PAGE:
Online Payment was a Luxury in Ivory Coast Until YC-Backed Djamo Came Along
Only 41% of 26.4 million people in Ivory Coast are financially included, according to financial inclusion research by the Consultative Group to Assist the Poor (CGAP). Out of the 41%, 38% make use of mobile money which is the main driver of financial inclusion in the country.
A paltry 7% have bank accounts while 3% use other non-bank financial institutions like savings community and credit associations.
As of 2019, the banking sector in Ivory Coast did not comprehensively cater to the needs of its small percentage of customers. An Ivorian, Hassan Bourgi said that people had to go to the banks and wait in long queues to collect their debit cards or load them with money.
The rigours of using banking services led to Bourgi teaming up with Regis Bamba in 2019 to create a startup with solutions for the challenges.
The startup is called Djamo.
How Djamo solved the problem
Djamo offers Ivorians a simple way of opening an account with its platform, ordering a visa card and receiving it within 48 hours. Through its mobile app, the entire process of signing up and ordering for cards can be completed in less time than it takes to go to a banking hall.
Djamo does not charge people for top-ups, card payments, transfers to mobile money wallets or Djamo accounts when they are within a certain limit. It makes money by placing services in tiers.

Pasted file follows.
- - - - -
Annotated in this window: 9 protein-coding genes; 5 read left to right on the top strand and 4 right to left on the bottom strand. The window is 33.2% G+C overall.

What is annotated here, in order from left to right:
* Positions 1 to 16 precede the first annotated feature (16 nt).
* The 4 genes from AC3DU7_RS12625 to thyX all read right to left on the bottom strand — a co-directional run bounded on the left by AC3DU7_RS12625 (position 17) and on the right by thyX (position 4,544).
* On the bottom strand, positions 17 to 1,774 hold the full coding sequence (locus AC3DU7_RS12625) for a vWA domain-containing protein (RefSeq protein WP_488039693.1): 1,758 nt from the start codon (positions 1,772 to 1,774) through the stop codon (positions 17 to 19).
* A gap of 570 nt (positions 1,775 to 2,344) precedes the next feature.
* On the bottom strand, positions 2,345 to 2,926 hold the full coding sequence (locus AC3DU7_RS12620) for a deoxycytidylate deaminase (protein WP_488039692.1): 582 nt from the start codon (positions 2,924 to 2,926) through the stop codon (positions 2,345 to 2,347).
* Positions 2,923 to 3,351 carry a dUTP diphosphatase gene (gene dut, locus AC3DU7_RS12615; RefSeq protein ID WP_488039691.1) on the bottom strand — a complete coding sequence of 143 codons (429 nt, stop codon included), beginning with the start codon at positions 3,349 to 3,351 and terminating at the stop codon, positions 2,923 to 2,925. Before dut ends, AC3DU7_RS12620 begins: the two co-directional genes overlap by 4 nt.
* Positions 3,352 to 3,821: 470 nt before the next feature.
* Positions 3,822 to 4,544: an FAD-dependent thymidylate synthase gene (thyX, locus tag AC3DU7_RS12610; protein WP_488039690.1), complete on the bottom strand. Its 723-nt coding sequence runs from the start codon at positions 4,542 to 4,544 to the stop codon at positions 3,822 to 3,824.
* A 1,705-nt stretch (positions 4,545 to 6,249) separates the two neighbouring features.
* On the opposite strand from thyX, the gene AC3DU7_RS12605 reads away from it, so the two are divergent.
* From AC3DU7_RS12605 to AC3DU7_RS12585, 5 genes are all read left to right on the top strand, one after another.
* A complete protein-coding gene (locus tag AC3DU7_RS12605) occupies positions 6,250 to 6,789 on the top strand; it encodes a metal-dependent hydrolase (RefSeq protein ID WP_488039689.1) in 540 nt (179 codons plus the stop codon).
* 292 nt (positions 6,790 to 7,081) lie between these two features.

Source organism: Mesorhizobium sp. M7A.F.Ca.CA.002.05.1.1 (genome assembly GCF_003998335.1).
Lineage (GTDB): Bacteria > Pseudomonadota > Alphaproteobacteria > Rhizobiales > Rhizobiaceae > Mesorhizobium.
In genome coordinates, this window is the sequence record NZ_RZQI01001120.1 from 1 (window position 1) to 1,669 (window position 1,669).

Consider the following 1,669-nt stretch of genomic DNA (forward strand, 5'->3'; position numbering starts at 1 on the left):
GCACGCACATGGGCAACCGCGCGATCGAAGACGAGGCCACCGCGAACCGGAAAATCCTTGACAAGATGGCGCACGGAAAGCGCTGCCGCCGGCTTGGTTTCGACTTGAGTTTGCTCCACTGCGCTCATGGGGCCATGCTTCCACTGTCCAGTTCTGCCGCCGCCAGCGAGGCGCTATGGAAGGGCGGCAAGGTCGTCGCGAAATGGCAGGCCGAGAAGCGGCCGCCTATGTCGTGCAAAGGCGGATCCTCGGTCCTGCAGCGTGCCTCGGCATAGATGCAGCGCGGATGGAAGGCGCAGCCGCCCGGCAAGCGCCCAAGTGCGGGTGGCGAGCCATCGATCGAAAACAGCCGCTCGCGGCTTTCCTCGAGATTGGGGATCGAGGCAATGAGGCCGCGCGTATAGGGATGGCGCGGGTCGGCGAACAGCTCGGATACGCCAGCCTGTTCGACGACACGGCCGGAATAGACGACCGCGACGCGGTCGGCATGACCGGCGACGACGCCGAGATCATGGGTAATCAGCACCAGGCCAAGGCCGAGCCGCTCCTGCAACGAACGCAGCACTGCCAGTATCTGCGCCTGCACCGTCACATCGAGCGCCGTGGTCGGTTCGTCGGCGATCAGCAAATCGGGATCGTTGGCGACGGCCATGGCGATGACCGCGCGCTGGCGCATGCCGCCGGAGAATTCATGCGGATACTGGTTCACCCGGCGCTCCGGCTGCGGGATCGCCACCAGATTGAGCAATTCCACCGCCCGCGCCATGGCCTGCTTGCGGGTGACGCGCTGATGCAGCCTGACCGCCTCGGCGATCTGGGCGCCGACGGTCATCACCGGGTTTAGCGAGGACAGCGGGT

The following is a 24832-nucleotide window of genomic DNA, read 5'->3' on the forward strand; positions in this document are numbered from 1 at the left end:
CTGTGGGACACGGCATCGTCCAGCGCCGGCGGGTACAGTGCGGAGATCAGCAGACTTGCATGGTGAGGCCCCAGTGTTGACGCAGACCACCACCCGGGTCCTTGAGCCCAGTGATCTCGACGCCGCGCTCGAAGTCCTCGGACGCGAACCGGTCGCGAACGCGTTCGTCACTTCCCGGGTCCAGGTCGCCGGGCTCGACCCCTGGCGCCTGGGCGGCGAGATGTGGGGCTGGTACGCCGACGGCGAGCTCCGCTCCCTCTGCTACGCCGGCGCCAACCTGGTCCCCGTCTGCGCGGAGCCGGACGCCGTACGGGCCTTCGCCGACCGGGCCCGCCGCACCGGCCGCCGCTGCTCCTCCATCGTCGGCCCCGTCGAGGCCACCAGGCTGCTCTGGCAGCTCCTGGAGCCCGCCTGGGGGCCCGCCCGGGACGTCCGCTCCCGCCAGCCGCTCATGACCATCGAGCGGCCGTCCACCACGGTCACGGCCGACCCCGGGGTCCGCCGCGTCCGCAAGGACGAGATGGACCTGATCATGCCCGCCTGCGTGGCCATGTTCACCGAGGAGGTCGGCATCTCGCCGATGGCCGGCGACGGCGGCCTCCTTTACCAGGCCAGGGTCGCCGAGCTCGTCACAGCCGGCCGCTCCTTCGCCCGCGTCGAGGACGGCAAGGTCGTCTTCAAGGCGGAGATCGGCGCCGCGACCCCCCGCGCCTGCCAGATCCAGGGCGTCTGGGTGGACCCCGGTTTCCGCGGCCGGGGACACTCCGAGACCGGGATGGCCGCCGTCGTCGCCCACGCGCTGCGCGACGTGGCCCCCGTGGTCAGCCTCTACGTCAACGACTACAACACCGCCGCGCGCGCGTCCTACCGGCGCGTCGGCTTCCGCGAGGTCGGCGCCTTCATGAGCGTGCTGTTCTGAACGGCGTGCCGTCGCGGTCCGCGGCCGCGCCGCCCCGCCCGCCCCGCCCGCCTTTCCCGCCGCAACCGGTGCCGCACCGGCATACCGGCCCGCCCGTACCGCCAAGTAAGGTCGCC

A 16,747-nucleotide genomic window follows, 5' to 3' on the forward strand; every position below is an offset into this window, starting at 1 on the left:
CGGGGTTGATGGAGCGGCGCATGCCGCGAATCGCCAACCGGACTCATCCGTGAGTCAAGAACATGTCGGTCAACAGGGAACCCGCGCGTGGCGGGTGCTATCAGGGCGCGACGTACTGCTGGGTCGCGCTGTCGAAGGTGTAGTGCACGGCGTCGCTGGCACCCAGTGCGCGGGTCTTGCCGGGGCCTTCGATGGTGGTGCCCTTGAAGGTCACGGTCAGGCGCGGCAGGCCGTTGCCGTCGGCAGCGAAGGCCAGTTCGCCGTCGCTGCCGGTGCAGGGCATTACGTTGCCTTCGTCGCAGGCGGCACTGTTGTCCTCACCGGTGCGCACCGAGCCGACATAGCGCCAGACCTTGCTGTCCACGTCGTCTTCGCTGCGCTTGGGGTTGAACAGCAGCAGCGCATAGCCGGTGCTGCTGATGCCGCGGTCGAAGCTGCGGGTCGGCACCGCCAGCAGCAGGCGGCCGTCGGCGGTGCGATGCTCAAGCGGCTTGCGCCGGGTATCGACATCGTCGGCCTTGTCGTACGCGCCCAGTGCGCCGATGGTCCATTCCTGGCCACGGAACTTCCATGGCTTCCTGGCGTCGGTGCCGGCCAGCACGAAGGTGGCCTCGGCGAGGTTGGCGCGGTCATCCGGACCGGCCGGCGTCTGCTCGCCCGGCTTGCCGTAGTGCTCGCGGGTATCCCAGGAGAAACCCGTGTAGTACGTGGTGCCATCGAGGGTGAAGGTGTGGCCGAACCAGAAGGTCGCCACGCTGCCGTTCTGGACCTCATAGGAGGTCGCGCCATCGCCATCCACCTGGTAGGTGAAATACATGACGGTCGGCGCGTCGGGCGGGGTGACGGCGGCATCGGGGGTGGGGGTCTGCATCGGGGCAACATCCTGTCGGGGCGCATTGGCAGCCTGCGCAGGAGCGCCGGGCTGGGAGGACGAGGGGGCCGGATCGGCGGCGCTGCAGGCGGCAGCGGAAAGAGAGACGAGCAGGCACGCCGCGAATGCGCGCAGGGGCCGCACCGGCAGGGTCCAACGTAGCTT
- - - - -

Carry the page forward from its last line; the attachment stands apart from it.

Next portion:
CEO, Hassan Bourgi said, “For us, it was important to offer a zero-fee card with no recurring fee to a certain limit. After that, you pay as you go in transaction fees. There is a premium plan around $4 a month where users can transact to higher limits.”
With the card, Ivorians can pay for online services like Netflix and Amazon subscription or buy things on sites like Alibaba, Wish and other e-retailing platforms without the complexities that exist with traditional banks.
Since its inception in 2019, Djamo has come a long way.
It was recently announced as one of the companies selected by Y Combinator for its Winter 2021 batch. You can find the full list of African companies here. The company claims to have about 90,000 registered users and processes over 50,000 transactions monthly.
The operations are not without challenges, however. Ivory Coast’s payment infrastructure system is not as developed as Nigeria’s where the likes of Flutterwave, Mono and PayStack exist.
To facilitate its payments, Djamo moves from one payment infrastructure provider to another. The company’s chief technology officer and co-founder, Regis Bamba said that the country has a couple of providers, but most are unreliable. Therefore, the startup moves from one to the other to find the best fit and deliver the best experience to its customers.
The peculiar challenges in Ivory Coast, however, present ample opportunity for disruption through innovation. To make better use of Visa’s capabilities and network for its users, Djamo is taking part in Visa’s Fintech Fast Track Program.
The startup raised $350,000 in a pre-seed round in June 2019 and an additional $125,000 from Y Combinator. With its latest funding and partnerships, the one-year-old startup is in a good position to help more Ivorians take advantage of digital tools for financial services.
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